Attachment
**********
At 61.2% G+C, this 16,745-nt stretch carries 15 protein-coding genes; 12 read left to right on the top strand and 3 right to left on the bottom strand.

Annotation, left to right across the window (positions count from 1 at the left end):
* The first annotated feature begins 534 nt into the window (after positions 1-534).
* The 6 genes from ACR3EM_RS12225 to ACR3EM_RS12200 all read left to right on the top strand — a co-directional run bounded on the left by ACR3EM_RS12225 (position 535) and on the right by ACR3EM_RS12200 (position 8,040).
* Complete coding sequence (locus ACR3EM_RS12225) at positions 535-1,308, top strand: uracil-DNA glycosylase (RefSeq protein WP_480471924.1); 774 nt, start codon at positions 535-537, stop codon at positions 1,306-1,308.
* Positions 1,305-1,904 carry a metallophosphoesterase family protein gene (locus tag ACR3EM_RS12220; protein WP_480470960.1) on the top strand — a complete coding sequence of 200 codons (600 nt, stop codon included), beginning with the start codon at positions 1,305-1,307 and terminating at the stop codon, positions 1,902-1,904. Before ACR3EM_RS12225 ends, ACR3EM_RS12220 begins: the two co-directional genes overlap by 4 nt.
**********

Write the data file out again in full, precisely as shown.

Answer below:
At 61.2% G+C, this 16,745-nt stretch carries 15 protein-coding genes; 12 read left to right on the top strand and 3 right to left on the bottom strand.

Annotation, left to right across the window (positions count from 1 at the left end):
* The first annotated feature begins 534 nt into the window (after positions 1-534).
* The 6 genes from ACR3EM_RS12225 to ACR3EM_RS12200 all read left to right on the top strand — a co-directional run bounded on the left by ACR3EM_RS12225 (position 535) and on the right by ACR3EM_RS12200 (position 8,040).
* Complete coding sequence (locus ACR3EM_RS12225) at positions 535-1,308, top strand: uracil-DNA glycosylase (RefSeq protein WP_480471924.1); 774 nt, start codon at positions 535-537, stop codon at positions 1,306-1,308.
* Positions 1,305-1,904 carry a metallophosphoesterase family protein gene (locus tag ACR3EM_RS12220; protein WP_480470960.1) on the top strand — a complete coding sequence of 200 codons (600 nt, stop codon included), beginning with the start codon at positions 1,305-1,307 and terminating at the stop codon, positions 1,902-1,904. Before ACR3EM_RS12225 ends, ACR3EM_RS12220 begins: the two co-directional genes overlap by 4 nt.